Staying motivated to e-learn: Person- and variable-centred perspectives on the longitudinal risks and support

Abstract

in any of the growing variety of formats is a longstanding and pernicious problem. The widely acknowledged nature of this issue makes the considerable gap in our understanding of students’ to e-learn a serious concern. Building on initial studies, the current research examines important predictors and outcomes of students’ motivation for weekly review and extension e-learning experiences within .

The present study aimed to simultaneously provide variable and person-centred longitudinal perspectives on students’ motivations to e-learn, thereby illustrating the potential outcomes of these experiences and indicating how they might be better structured and supported.

Japanese students (n = 642) studying in a blended course of foreign language study (two classes a week, with weekly online review and extension activities) completed surveys at three time points across an academic semester of study. Prior language competency and final e-learning completion were also included in modelling.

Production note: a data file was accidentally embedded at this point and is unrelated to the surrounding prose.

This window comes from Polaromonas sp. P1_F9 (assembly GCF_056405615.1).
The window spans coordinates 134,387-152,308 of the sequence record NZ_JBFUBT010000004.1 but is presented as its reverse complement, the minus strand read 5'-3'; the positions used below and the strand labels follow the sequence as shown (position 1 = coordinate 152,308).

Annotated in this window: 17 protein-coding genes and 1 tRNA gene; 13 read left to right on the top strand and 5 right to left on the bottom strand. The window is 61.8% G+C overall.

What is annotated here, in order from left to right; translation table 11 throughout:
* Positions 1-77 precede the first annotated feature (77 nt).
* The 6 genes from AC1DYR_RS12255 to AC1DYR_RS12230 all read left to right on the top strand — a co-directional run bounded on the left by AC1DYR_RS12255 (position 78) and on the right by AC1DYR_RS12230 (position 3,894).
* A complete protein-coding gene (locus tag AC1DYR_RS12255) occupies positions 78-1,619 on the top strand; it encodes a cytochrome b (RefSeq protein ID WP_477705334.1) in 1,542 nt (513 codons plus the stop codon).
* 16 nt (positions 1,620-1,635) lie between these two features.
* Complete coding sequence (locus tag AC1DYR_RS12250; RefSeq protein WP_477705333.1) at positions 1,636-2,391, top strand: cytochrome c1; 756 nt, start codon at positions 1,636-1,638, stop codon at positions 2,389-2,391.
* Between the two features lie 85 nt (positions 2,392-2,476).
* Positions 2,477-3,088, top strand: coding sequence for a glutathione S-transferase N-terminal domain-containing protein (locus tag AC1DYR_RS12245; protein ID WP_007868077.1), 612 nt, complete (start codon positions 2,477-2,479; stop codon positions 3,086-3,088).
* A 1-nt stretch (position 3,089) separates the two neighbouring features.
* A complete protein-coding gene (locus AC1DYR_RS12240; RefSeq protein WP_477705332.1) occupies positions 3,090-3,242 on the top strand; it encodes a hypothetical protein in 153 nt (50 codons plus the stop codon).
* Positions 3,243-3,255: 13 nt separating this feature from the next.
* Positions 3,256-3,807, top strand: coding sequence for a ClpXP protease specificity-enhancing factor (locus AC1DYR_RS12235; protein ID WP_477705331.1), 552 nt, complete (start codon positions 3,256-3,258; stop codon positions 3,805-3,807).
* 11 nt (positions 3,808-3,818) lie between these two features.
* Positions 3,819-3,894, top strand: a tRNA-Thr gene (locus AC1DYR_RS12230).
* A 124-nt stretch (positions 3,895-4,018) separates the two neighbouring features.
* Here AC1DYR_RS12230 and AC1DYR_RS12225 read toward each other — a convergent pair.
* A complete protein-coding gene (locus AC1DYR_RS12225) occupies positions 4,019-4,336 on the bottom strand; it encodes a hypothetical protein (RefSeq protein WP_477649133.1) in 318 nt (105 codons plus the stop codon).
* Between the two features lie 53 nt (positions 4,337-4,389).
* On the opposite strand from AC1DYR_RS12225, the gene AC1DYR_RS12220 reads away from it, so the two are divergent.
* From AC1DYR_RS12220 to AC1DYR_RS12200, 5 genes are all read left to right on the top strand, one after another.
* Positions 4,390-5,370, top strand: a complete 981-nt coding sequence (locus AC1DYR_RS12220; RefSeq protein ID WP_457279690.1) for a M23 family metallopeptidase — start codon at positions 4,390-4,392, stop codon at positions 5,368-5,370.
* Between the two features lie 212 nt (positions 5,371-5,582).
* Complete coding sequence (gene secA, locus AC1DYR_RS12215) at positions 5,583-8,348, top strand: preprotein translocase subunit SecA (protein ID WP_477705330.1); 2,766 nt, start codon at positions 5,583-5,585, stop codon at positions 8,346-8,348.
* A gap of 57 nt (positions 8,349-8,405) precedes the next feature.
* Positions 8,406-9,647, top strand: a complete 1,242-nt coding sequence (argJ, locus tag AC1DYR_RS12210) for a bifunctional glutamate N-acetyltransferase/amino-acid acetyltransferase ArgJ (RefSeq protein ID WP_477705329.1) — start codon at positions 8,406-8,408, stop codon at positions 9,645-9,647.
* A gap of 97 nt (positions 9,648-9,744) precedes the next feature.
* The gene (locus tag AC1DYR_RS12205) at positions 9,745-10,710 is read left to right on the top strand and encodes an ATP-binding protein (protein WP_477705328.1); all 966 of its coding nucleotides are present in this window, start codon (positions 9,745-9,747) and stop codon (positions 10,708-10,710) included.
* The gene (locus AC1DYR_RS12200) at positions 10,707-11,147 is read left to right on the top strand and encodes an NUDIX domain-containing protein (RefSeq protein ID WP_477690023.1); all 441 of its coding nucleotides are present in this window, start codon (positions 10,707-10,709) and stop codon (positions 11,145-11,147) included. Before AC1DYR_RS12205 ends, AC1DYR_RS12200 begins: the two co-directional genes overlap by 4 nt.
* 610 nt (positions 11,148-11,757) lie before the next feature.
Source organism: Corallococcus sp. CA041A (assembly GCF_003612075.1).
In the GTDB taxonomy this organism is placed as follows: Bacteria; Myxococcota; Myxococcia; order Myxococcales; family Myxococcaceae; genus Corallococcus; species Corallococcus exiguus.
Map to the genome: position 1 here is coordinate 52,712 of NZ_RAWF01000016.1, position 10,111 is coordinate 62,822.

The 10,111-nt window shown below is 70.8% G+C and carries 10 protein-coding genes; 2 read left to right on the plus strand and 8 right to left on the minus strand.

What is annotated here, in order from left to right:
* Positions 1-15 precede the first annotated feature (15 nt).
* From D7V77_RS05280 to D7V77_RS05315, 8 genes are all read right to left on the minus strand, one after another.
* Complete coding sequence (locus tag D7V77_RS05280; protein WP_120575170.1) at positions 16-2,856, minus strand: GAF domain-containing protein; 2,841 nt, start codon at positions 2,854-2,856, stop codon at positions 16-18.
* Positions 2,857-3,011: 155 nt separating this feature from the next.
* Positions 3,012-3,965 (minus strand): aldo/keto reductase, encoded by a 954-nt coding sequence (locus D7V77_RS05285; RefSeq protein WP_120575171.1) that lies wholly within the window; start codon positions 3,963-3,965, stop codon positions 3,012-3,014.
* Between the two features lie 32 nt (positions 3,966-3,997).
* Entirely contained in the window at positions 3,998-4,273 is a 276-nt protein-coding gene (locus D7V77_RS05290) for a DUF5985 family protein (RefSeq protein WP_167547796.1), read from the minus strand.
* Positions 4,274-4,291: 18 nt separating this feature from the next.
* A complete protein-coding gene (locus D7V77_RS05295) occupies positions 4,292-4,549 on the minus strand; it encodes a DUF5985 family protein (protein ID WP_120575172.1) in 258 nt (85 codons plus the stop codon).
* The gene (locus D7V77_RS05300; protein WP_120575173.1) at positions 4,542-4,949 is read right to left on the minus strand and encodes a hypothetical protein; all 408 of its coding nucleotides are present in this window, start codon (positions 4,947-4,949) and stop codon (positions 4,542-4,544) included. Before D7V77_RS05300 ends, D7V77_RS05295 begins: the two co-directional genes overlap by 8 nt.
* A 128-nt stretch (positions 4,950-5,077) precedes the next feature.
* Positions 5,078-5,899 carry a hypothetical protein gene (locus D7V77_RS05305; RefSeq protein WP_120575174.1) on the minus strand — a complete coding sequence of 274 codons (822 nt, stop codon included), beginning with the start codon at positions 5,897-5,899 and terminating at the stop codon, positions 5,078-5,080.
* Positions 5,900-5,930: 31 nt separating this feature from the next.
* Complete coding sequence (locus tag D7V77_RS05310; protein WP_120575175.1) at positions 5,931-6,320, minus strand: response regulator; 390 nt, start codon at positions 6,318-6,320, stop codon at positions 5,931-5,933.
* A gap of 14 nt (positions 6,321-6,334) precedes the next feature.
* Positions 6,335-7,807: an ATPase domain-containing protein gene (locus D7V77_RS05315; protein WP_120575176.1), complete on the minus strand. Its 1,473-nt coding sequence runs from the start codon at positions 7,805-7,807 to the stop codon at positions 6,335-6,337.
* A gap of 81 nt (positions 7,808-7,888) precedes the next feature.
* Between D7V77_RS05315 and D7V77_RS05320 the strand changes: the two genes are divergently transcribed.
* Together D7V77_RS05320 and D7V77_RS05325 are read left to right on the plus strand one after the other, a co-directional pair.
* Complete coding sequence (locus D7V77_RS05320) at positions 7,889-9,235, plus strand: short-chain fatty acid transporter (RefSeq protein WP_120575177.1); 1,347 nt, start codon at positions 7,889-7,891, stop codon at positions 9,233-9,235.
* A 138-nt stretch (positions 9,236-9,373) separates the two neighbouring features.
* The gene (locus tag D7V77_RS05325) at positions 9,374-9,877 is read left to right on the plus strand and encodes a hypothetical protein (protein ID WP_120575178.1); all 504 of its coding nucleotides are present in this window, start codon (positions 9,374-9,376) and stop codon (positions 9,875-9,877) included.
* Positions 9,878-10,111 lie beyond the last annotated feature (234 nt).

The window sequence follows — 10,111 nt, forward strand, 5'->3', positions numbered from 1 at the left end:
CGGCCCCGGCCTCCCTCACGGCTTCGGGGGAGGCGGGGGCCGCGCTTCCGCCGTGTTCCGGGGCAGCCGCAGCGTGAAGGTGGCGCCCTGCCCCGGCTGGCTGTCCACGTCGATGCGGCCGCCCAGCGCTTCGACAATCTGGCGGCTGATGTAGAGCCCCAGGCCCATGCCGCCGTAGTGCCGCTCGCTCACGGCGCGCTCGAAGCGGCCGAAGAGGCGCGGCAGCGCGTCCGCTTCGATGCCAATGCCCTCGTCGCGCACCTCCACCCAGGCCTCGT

highlighted the essential role of teachers in supporting students’ ability, value and effort related motivations for studying online. All three motivations played an important role in predicting e-learning completion.

, tracking student movement between latent subgroups, confirmed the importance of teachers, but also indicated a prior competence threshold below which teacher efforts alone might be insufficient to support substantive motivation for e-learning, and thereby, e-learning completion. The theoretical and practical implications of the present study’s findings regarding teacher-support and initial content competence are discussed.

Fryer, L. K., & Bovee, H. N. (2018). Staying motivated to e-learn: person- and variable-centred perspectives on the longitudinal risks and support. Computers & Education.